Book Blogger Appreciation Week programming will be joined in progress tomorrow. When I scheduled the wrap-up for the group read of The Handmaid’s Tale for this week…well, I kind of forgot that it would conflict with BBAW. Oops!
The Handmaid’s Tale
Margaret Atwood (Twitter) (Facebook)
Anchor (1998), Trade Paperback reprint (ISBN 9780385490818) (original publication date 1986)
Fiction (speculative), 320 pages
Source: personal copy (Note: This is the publication info for my original copy of the book, as cataloged on LibraryThing; I purchased a newer edition for this reading.)
Reason for reading: re-read spurred by current events
Opening lines: “We slept in what had once been the gymnasium. The floor was of varnished wood, with stripes and circles painted on it, for the games that were formerly played there; the hoops for the basketball nets were still in place, though the nets were gone. A balcony ran around the room, for the spectators, and I thought I could smell, faintly like an afterimage, the pungent scent of sweat, shot through with the sweet taint of chewing gum and perfume from the watching girls, felt-skirted as I knew from pictures, later in miniskirts, then pants, then in one earring, spiky green-streaked hair.”
Book description, from the publisher’s website:
In the world of the near future, who will control women’s bodies?
Offred is a Handmaid in the Republic of Gilead. She may leave the home of the Commander and his wife once a day to walk to food markets whose signs are now pictures instead of words because women are no longer allowed to read. She must lie on her back once a month and pray that the Commander makes her pregnant, because in an age of declining births, Offred and the other Handmaids are only valued if their ovaries are viable.
Offred can remember the days before, when she lived and made love with her husband Luke; when she played with and protected her daughter; when she had a job, money of her own, and access to knowledge. But all of that is gone now….
Funny, unexpected, horrifying, and altogether convincing, The Handmaid’s Tale is at once scathing satire, dire warning, and tour de force.
I’ve been wanting to re-read The Handmaid’s Tale for awhile, and now that I have, I believe it’s even more timely, relevant – and terrifying – than it was when it was originally published 25 years ago. Other than a few off-note details mostly related to technology – when reading older books that tried to imagine a not-too-distant future, it can be interesting to note how far off the mark they were in how they thought some things would develop – the novel is strikingly current. The issues that frame it – women’s rights and roles, the relationship between government and religion and the role of both in individuals’ lives – are as unsettled now as they were two decades ago, and early-21st-century America feels closer to the Republic of Gilead than Reagan’s America did (and that was quite close enough for me).
I remembered the storyline, and especially the mood, of the novel pretty well, but I’d forgotten a fair amount of the story itself. For a novel that proposes some rather audacious scenarios and tackles pretty big themes, The Handmaid’s Tale is surprisingly plot-driven, and Atwood’s sharp observations and dark humor propel the story along. This was the first Atwood novel I ever read, and while I’m not sure it’s my favorite (that may be The Robber Bride), it’s certainly the one I’ve found most affecting, and most compulsively readable.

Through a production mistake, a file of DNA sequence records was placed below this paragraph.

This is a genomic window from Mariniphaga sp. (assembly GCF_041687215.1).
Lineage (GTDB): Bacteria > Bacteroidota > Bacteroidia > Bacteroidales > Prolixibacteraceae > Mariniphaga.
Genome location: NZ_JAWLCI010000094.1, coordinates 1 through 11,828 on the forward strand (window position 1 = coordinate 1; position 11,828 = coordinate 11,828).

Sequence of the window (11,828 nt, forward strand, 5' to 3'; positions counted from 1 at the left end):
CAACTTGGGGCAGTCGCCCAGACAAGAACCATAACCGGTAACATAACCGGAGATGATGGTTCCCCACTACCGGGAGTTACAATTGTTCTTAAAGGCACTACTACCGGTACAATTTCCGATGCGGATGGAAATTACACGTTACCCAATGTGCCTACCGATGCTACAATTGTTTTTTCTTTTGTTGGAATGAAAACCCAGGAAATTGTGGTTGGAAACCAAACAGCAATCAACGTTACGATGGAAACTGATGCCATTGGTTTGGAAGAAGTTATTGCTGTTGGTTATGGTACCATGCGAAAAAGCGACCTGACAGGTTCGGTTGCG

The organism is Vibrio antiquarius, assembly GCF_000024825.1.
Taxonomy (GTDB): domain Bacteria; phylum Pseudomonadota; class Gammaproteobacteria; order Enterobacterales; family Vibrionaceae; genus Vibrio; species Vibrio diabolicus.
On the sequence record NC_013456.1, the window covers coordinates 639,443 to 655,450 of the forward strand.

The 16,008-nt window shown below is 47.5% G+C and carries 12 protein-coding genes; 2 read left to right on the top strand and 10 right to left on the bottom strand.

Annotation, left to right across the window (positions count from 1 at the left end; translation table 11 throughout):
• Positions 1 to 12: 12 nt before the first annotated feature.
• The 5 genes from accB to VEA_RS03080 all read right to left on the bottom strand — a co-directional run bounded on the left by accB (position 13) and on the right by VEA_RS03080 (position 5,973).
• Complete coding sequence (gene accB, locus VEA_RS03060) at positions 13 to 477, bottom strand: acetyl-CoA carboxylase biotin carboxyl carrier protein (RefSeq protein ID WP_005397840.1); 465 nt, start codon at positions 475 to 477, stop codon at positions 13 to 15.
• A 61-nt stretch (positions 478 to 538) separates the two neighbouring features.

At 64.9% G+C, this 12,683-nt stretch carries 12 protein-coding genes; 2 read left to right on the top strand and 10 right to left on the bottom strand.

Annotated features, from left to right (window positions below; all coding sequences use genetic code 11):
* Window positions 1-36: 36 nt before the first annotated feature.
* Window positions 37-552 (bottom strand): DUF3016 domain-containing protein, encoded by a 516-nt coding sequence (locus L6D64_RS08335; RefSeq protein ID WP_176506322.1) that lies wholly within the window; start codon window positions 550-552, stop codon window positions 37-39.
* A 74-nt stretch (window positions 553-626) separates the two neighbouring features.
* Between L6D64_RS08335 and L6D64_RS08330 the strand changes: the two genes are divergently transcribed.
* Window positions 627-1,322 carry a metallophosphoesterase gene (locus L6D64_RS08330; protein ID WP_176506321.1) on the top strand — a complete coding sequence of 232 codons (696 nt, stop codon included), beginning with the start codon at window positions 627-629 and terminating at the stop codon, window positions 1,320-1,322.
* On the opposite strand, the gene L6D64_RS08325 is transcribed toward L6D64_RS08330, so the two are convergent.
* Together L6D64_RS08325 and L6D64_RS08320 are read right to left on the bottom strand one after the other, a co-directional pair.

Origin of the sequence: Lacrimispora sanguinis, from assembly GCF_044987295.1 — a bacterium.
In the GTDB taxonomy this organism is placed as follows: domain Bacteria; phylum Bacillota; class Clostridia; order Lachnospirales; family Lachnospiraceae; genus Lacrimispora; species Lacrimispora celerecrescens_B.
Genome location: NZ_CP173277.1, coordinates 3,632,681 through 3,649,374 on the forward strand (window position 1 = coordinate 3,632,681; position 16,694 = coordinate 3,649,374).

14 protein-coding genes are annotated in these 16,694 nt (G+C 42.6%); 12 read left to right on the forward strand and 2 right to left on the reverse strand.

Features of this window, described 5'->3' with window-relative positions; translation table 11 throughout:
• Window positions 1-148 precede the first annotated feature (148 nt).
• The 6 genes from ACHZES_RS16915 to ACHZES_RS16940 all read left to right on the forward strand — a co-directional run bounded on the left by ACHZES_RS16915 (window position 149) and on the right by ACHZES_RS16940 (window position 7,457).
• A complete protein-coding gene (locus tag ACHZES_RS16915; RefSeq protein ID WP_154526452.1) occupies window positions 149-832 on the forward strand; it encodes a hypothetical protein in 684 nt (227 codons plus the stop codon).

The book I read just prior to starting my re-read was nonfiction about life in the former East Germany, and as I read The Handmaid’s Tale, I was struck by similarities in the seemingly arbitrary rules of daily life and the need for guarded action, because one can’t ever be sure one isn’t being watched. Granted, The Handmaid’s Tale was written before the fall of the Berlin Wall and takes place in a not-too-distant future in which America is the fallen country, but I found myself noting the similarities between some elements of dystopian speculative fiction – I think this novel crosses genres, but that’s one of them – and a real-life police state.
I found some discussion questions about the novel on the publisher’s website, and while I’m not terribly inspired by them, there are a couple I’d like to address:
“At one level, The Handmaid’s Tale is about the writing process. Atwood cleverly weaves this sub-plot into a major focus with remarks by Offred such as ‘Context is all,’ and ‘I’ve filled it out for her…,’ ‘I made that up,’ and ‘I wish this story were different.’ Does Offred’s habit of talking about the process of storytelling make it easier or more difficult for you to suspend disbelief?
What do you feel the historical notes at the book’s end add to the reading of this novel?”
Those are separate questions, but I think they’re related; both point to the use of the unreliable narrator. I’d say that the novel is more about shaping stories than about the “writing process;” that seems a little narrow. It is clear that Offred is choosing her details carefully – I think she’s pretty open about it – but that never made me less inclined to buy into the whole of her story, even if aspects of it were questionable. Perhaps that’s because my response to it is at least as much to the mood of it as it is to the content.
25 years after publication, The Handmaid’s Tale remains thought-provoking, controversial, and necessary reading. I’m glad I read it again. I’d consider reading it a third time. But I hope if and when I do, it’s become less plausible.